Technique: Creating Burned-in Timecode

[This article was first published in the July, 2006, issue of
Larry's Final Cut Pro Newsletter. Click here to subscribe.]

John Ramsden, of the BBC, provided the following technique:

The next is for creating burnt-in timecode. Back when we had Lightworks we could play out with burnt-in timecode, and we could display both source and timeline timecodes at the same time. The Avids that replaced Lightworks couldn't do any burn-in at all (unless you played through a DigiBeta or DVCam) FCP can, but it has taken me a while to get both timecodes on the output.

There are timecode readers and generators in Effects > Video filters > Video. The reader reads source timecode and can be dropped on the viewer or timeline, the TCR part can be modified (for example, Cam 1). The timecode generator will generate timecode from zero or a preset start time (for example, 10:00:00:00). The most useful way to use this is on the timeline. Edit ‘Slug’ on a spare video track above the whole timeline, drop timecode generator on it, change start time if necessary, apply luminance key to ‘Slug’ and change to key out darker. You can change the colour of the box the timecode is on, and see it, so long as it isn’t completely black.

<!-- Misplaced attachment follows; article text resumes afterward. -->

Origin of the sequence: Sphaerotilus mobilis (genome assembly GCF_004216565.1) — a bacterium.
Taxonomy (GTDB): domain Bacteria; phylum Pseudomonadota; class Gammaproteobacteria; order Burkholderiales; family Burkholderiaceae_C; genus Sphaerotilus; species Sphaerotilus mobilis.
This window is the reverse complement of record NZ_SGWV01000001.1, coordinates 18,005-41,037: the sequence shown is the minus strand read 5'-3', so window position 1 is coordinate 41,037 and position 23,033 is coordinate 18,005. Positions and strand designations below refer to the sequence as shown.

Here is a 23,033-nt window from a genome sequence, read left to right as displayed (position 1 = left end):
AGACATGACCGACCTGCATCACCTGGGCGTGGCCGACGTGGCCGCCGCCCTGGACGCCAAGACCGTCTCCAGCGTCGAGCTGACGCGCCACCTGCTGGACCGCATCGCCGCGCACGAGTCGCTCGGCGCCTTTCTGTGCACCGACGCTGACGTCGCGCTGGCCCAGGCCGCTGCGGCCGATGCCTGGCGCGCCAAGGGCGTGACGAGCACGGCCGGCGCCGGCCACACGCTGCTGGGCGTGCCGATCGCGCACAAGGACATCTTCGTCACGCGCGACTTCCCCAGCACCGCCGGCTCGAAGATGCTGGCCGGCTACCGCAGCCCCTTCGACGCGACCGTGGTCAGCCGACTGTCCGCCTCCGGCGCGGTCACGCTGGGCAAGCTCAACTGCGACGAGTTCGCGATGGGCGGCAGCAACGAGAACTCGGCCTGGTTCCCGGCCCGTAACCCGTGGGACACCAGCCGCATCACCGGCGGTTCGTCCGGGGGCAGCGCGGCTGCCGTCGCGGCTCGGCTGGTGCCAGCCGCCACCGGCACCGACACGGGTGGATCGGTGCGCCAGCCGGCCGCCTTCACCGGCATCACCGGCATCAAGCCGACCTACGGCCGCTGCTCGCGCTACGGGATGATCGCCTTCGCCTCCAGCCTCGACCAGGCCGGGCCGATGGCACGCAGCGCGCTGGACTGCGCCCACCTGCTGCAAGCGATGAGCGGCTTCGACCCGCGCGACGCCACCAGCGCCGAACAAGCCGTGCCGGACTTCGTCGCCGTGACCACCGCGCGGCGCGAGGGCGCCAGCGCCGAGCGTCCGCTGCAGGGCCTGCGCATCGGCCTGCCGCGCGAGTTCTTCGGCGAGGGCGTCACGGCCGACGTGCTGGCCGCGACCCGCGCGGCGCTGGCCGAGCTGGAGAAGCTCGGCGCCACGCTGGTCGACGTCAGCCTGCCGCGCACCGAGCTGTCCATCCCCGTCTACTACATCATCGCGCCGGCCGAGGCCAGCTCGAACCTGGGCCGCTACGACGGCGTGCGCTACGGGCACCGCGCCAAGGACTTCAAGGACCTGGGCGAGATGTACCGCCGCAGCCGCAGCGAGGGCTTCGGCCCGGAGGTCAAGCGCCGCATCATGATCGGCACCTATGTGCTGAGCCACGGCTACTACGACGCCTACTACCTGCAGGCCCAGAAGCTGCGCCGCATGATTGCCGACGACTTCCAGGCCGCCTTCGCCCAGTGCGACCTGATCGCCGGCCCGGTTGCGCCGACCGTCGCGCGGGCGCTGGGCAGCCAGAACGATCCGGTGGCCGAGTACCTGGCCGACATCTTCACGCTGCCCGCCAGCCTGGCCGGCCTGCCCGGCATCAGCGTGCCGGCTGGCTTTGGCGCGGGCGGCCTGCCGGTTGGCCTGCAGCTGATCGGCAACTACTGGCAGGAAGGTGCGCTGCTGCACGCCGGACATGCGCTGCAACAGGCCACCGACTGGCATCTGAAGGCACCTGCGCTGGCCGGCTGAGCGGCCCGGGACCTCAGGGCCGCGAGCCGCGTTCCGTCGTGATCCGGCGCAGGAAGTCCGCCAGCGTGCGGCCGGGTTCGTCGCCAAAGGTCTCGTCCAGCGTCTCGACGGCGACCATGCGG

Larry replies: John, these are two good techniques. But you don't need the slug.

If you need to output a single long clip, apply both timecode filters -- Effects > Video Filters > Video > Timecode Generator and Effects > Video Filters > Video > Timecode Reader -- to the same clip, then change the position of one of the filter. The image above illustrates this.

This is what the results look like in the Canvas.

If you need to output a sequence, create a nest -- Sequence > Nest Items -- and apply the filters to the nest. The benefit of applying the filters directly is that this significantly decreases your rendering and exporting time.

Also, for the record, the image sizes for video are:

PAL 4:3 720 x 576
PAL 16:9 720 x 576 when Anamorphic is checked
PAL 16:9 1024 x 576 To convert in Quicktime when anamorphic is not checked

NTSC 4:3 720 x 480
NTSC 16:9 720 x 480 when Anamorphic checked
NTSC 16:9 834 x 480 To convert in Quicktime when anamorphic is not checked

This tip is from the July, 2006, issue of "Larry's Final Cut Pro Newsletter," a very cool FREE monthly Final Cut Pro newsletter -- subscribe at Larry's web site:

Larry Jordan is a post-production consultant and an Apple-Certified Trainer in Digital Media with over 25 years experience as producer, director and editor with network, local and corporate credits. Based in Los Angeles, he's a member of both the Directors Guild of America and the Producers Guild of America.

Any references to trademarks or products are used for editorial purposes only. Text copyright 2006 by Larry Jordan and Associates, Inc.. All rights reserved.




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